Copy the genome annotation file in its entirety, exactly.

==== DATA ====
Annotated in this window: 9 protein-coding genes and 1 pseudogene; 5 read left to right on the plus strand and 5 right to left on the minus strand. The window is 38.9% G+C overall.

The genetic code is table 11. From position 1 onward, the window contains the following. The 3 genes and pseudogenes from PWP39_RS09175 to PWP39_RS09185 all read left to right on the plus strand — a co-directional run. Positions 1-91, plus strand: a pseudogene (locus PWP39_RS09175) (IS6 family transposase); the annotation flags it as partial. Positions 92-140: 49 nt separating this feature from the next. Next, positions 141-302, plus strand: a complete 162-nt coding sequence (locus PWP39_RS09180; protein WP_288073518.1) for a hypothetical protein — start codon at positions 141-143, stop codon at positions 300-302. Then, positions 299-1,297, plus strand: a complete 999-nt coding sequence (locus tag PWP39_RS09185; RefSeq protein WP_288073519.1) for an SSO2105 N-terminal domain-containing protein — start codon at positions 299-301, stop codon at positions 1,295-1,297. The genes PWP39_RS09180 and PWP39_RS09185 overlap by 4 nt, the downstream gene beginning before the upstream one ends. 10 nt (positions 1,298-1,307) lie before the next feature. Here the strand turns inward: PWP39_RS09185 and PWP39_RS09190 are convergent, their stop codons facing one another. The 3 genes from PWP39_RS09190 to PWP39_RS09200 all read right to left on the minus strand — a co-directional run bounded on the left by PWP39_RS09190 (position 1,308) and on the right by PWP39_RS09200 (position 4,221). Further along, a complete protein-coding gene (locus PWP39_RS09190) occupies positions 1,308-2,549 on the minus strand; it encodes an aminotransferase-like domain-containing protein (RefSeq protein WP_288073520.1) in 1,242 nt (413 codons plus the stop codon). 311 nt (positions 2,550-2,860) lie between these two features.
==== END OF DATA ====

Annotated in this window: 9 protein-coding genes and 1 pseudogene; 5 read left to right on the plus strand and 5 right to left on the minus strand. The window is 38.9% G+C overall.

The genetic code is table 11. From position 1 onward, the window contains the following. The 3 genes and pseudogenes from PWP39_RS09175 to PWP39_RS09185 all read left to right on the plus strand — a co-directional run. Positions 1-91, plus strand: a pseudogene (locus PWP39_RS09175) (IS6 family transposase); the annotation flags it as partial. Positions 92-140: 49 nt separating this feature from the next. Next, positions 141-302, plus strand: a complete 162-nt coding sequence (locus PWP39_RS09180; protein WP_288073518.1) for a hypothetical protein — start codon at positions 141-143, stop codon at positions 300-302. Then, positions 299-1,297, plus strand: a complete 999-nt coding sequence (locus tag PWP39_RS09185; RefSeq protein WP_288073519.1) for an SSO2105 N-terminal domain-containing protein — start codon at positions 299-301, stop codon at positions 1,295-1,297. The genes PWP39_RS09180 and PWP39_RS09185 overlap by 4 nt, the downstream gene beginning before the upstream one ends. 10 nt (positions 1,298-1,307) lie before the next feature. Here the strand turns inward: PWP39_RS09185 and PWP39_RS09190 are convergent, their stop codons facing one another. The 3 genes from PWP39_RS09190 to PWP39_RS09200 all read right to left on the minus strand — a co-directional run bounded on the left by PWP39_RS09190 (position 1,308) and on the right by PWP39_RS09200 (position 4,221). Further along, a complete protein-coding gene (locus PWP39_RS09190) occupies positions 1,308-2,549 on the minus strand; it encodes an aminotransferase-like domain-containing protein (RefSeq protein WP_288073520.1) in 1,242 nt (413 codons plus the stop codon). 311 nt (positions 2,550-2,860) lie between these two features.